Sunday, 6 February 2011
Film, Reprocity and Pinholes
The issue that always crops up with pinhole photography is reciprocity failure. As exposure times go longer than about 1 second, you need to add more and more exposure time. Your meter tells you you need 5 seconds, but you’ll need to give it 30 sconds. Or the meter suggests 5 minutes and you’ll need 2 hours or maybe 5. It's hard to tell. With colour it can be worse as the colour balance of the film starts changing with longer exposures. It’s all a little imprecise. Trial and error becomes the standard technique.
So with a new pinhole camera to play with, I thought I’d visit the film manufacturers websites and see who advertises the best reciprocity characteristics. From their published data I've worked out a basic exposure guide for a few popular films for my f250 camera:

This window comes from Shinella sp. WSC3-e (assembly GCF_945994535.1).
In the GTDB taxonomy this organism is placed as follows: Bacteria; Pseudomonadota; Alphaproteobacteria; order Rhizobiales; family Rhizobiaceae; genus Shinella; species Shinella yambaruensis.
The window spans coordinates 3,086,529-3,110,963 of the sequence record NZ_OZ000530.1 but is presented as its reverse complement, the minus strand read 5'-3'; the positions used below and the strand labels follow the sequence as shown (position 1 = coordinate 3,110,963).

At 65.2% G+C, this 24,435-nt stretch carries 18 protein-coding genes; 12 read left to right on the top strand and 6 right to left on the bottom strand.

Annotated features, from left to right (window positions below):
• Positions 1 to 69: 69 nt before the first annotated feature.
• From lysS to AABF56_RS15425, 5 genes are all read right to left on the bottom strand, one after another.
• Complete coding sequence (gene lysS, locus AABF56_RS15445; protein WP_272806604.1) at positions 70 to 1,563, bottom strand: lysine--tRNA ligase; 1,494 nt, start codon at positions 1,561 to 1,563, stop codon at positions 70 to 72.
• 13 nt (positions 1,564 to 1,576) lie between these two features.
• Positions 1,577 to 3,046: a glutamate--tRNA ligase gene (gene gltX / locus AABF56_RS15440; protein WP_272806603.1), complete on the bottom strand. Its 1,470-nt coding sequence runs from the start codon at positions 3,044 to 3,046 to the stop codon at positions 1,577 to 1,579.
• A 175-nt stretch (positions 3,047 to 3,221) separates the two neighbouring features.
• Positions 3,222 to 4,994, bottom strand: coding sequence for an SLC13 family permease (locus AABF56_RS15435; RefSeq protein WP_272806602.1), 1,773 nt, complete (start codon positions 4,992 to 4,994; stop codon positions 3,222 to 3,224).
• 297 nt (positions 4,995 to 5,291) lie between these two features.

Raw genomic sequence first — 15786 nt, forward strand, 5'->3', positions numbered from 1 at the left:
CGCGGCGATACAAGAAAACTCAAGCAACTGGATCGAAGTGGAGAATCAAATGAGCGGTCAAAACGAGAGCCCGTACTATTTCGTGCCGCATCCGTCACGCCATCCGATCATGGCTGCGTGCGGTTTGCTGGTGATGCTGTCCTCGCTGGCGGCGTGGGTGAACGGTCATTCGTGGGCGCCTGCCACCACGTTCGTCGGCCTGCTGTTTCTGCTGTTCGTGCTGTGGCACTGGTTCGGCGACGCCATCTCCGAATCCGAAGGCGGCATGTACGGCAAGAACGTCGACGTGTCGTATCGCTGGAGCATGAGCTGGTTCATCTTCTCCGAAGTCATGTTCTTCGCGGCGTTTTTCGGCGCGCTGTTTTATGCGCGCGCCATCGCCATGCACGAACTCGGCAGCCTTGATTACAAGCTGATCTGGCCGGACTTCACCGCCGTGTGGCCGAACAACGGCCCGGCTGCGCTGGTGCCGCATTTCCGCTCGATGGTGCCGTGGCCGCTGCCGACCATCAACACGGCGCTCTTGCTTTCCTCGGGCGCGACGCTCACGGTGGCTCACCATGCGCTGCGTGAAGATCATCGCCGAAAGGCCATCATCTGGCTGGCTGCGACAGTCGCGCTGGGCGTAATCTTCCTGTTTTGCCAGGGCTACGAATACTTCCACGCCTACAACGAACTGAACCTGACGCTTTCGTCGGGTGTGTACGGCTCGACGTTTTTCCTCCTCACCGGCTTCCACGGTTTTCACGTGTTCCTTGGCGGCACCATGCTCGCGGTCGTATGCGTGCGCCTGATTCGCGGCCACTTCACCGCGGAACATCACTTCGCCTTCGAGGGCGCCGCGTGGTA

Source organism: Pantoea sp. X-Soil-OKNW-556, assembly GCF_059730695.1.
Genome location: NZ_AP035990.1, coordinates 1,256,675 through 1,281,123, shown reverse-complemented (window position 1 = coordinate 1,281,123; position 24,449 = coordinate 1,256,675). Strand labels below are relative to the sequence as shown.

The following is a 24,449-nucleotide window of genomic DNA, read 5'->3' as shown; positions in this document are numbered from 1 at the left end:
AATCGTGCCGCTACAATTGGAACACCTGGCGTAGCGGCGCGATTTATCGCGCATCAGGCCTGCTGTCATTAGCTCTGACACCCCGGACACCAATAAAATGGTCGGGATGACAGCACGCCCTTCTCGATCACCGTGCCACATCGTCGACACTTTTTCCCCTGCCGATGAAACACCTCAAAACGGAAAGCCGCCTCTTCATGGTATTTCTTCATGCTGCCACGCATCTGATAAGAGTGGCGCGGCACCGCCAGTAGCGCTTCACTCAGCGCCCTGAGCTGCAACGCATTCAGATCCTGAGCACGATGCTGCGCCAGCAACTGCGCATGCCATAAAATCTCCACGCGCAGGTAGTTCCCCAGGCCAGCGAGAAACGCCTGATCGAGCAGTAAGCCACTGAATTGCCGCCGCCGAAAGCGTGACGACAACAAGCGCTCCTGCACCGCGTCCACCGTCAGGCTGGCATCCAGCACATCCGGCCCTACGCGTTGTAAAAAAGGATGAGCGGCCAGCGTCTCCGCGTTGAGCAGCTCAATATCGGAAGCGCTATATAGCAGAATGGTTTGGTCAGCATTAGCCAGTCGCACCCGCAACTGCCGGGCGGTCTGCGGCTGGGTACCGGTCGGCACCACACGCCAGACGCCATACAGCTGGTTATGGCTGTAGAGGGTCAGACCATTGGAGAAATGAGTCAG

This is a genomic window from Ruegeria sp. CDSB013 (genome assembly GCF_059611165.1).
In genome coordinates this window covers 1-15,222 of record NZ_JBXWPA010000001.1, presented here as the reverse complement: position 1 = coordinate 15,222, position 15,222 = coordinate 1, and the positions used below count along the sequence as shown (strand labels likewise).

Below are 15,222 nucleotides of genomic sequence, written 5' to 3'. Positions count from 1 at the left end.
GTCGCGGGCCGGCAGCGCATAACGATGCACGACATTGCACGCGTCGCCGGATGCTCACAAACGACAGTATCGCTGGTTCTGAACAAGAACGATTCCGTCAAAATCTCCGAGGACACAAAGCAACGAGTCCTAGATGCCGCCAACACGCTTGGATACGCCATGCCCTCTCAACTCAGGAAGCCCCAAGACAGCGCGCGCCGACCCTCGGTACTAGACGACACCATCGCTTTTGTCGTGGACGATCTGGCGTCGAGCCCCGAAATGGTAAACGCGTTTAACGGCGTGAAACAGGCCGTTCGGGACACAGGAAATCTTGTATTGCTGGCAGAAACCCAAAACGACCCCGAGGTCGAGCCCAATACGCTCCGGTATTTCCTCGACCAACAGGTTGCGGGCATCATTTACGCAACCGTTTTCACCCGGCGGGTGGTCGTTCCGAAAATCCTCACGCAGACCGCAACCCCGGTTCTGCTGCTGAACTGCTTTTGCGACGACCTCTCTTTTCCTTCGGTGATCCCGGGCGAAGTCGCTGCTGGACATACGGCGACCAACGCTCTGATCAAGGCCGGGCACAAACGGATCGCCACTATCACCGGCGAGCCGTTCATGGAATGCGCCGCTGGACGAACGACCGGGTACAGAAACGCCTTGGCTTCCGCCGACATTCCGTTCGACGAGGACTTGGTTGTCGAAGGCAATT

The yellow shaded areas are where reciprocity correction has needed to be applied. The deeper you go into the yellow, the more unpredictable the result. The grey area is beyond Ilford's published data. It's important to note that I've done no testing here, this is just from manufacturers data. Out in the real world, actual exposures might need to be completely different. You need to do your own testing.
And the winner? With no correction needed all the way down to LV8 it has to be Provia 400x. The 6x9 colour transparencies are going to look amazing! In black & white it's between Delta 3200 and TMax 400. I'm tempted to say Tmax as Delta at 3200 is already a push process. It's a just a shame Kodak don't do TMax 3200 in 120 format. That might work really well in a pinhole. Anyway, I'll be stocking up just as soon as I've made sure the camera actually works!